unattend.xml

Title: Windows Setup Body: Windows could not parse or process unattend answer file [C:windowsPantherunattend.xml] for pass [specialize]. The answer file is invalid.

MDT Tutorial Part 11: Troubleshooting Part 3: Windows could not parse or process unattend answer file [C:\windows\Panther\unattend.xml] for pass [specialize].  The answer file is invalid.

Living Table of Contents

 

What These Guides Are:
A guide to help give you some insight into the troubleshooting process in general.

What These Guides Are Not:
A guide to fix all issues you’re going to encounter.

We’re going to role-play a bunch of scenarios and try to work through them.  Remember in math where you had to show your work?  Well, what follows is like that which is why this post is [more than] a [little] lengthy.

Windows could not parse or process unattend answer file [C:\windows\Panther\unattend.xml] for pass [specialize].  The answer file is invalid.

Your last victory is short lived as the same error message appears and this time unattend.xml looks fine:

Troubleshoot-010.PNG

Stumped, you might search for ‘Microsoft-Windows-Shell-Setup’ which might lead you here:
https://docs.microsoft.com/en-us/windows-hardware/customize/desktop/unattend/microsoft-windows-shell-setup

As you review each section carefully the issue becomes clear: The computer name is more than 15 characters.

Copypasta Closing

Hopefully these examples will help give you an idea of the overall troubleshooting process.  Most of the time the problems you’ll encounter will be caused by a typso, order of operations or a ‘known issue’ that requires a specific process to be followed.

As you make changes to your environment, here’s what I recommend:

  • Be diligent about keeping a change log so you can easily backtrack
  • Backup your CS.INI or Bootstrap.ini before you make any changes
  • Backup your ts.xml or unattend.xml (in DeploymentShare\Control\TaskSequenceID) before you make any changes
  • Introduce small changes at time with set checkpoints in between and set milestones markers where you backup core files (e.g cs.ini bootstrap.ini ts.xml unattend.xml etc) to help minimize frustration troubleshooting.

And if when you do run into some turbulence, upload relevant logs (at least smsts.log but be prepared to submit others depending on the issue) to a file sharing service like OneDrive, post on TechNet then give a shout to your resources on Twitter.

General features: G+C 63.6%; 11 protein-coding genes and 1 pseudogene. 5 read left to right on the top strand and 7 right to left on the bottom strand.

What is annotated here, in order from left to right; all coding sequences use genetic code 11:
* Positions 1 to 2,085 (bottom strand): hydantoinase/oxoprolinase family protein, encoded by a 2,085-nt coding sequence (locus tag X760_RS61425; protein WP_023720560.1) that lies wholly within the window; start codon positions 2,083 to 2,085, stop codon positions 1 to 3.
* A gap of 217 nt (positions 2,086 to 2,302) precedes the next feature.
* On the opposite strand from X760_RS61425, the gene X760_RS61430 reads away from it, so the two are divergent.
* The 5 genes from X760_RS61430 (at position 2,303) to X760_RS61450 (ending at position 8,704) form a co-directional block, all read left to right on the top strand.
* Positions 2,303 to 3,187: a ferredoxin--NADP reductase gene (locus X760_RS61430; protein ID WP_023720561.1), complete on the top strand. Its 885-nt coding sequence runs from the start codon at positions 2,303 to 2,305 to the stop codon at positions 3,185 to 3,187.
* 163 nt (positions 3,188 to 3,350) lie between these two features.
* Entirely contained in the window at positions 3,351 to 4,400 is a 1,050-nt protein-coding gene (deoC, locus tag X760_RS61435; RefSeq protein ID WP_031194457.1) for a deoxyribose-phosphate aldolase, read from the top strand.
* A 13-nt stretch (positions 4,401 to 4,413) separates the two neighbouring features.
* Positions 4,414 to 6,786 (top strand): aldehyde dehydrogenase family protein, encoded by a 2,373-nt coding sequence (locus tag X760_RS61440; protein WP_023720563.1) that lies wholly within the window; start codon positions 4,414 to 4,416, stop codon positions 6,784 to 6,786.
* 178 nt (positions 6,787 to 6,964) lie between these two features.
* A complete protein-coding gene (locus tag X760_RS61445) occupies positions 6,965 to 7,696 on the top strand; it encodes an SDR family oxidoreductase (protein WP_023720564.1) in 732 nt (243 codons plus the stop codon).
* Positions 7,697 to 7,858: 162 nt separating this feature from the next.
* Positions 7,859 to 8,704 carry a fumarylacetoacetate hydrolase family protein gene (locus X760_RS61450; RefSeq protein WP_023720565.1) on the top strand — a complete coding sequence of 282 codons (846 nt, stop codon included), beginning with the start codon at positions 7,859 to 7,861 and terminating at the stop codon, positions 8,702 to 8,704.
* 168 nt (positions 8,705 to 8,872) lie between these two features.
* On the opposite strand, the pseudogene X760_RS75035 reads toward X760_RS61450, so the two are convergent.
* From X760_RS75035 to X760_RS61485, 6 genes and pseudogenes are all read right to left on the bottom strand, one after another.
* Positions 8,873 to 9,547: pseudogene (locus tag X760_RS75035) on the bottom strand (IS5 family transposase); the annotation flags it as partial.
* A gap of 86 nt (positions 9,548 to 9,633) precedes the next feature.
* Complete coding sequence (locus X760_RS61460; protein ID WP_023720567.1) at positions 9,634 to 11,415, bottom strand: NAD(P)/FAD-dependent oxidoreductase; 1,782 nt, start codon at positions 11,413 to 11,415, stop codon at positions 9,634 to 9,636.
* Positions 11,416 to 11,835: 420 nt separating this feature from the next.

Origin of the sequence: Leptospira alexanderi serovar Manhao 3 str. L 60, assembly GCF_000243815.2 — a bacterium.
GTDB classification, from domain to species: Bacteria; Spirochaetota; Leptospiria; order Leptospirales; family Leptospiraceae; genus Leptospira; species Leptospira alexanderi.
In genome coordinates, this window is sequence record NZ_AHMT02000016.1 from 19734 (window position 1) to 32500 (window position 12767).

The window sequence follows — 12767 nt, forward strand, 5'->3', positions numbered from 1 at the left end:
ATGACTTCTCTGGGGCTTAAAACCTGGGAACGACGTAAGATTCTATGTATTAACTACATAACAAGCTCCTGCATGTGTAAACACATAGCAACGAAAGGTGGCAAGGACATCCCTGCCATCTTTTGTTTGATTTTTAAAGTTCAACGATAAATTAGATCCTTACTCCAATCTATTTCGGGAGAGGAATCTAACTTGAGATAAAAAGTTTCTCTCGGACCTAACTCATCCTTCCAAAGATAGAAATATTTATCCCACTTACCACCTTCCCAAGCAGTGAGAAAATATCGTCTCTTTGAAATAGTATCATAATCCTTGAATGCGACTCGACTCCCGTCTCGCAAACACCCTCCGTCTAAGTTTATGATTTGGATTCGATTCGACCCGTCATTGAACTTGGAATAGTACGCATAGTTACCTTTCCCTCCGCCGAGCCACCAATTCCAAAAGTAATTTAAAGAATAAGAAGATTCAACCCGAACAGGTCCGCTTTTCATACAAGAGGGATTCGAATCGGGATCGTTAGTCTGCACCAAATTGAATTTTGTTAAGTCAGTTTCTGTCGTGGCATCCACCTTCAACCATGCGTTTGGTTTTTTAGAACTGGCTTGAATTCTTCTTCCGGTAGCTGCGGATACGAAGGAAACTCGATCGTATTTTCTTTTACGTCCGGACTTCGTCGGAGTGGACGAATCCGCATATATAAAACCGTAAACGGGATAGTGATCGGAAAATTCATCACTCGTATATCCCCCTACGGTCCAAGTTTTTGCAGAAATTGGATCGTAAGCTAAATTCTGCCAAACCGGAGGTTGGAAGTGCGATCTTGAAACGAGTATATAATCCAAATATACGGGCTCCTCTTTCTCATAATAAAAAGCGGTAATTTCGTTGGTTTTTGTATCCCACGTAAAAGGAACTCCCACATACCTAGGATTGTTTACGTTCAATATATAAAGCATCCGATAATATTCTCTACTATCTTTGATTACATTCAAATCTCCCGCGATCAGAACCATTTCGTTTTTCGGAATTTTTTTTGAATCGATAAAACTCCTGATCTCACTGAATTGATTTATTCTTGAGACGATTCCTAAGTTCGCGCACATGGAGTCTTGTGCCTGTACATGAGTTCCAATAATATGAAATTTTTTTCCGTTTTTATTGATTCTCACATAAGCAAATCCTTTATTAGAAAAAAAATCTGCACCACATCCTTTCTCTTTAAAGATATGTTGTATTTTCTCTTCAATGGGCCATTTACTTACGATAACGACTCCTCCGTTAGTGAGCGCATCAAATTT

Good Providence to you!

Title: Windows Setup Body: Windows could not parse or process unattend answer file [C:windowsPantherunattend.xml] for pass [specialize]. The answer file is invalid.

MDT Tutorial Part 11: Troubleshooting Part 2: Windows could not parse or process unattend answer file [C:\windows\Panther\unattend.xml] for pass [specialize].  The answer file is invalid.

Living Table of Contents

 

What These Guides Are:
A guide to help give you some insight into the troubleshooting process in general.

What These Guides Are Not:
A guide to fix all issues you’re going to encounter.

We’re going to role-play a bunch of scenarios and try to work through them.  Remember in math where you had to show your work?  Well, what follows is like that which is why this post is [more than] a [little] lengthy.

Windows could not parse or process unattend answer file [C:\windows\Panther\unattend.xml] for pass [specialize].  The answer file is invalid.

You boot your special VM, click the ‘Run the Deployment Wizard to install a new Operating System‘ button and it immediately starts.  Excellent!  It applies the OS, reboots and you’re faced with this error:

Title: Windows Setup Body: Windows could not parse or process unattend answer file [C:\windows\Panther\unattend.xml] for pass [specialize].  The answer file is invalid.

Windows could not parse or process unattend answer file [C:\windows\Panther\unattend.xml] for pass [specialize]. The answer file is invalid.

Well this is strange, because you didn’t touch the unattend.xml so what gives?
Fortunately, this dialog provides some meaningful insight:

    • The unattend file is C:\Windows\Panther\unattend.xml
    • The specific area is the specialize pass

Press SHIFT+F10 here to open a command prompt and then open C:\Windows\Panther\unattend.xml with notepad

Troubleshoot-005

You search for ‘specialize’ and after taking a very close look see that your computer name is incorrect.  It should be some two or three character prefix not %OfficeCode%.

Troubleshoot-006

Since that is set via the CS.INI, you run the CustomSettings.ini test again and now you see what was missed before:

Troubleshoot-007.PNG

You review the CS.INI and find your problems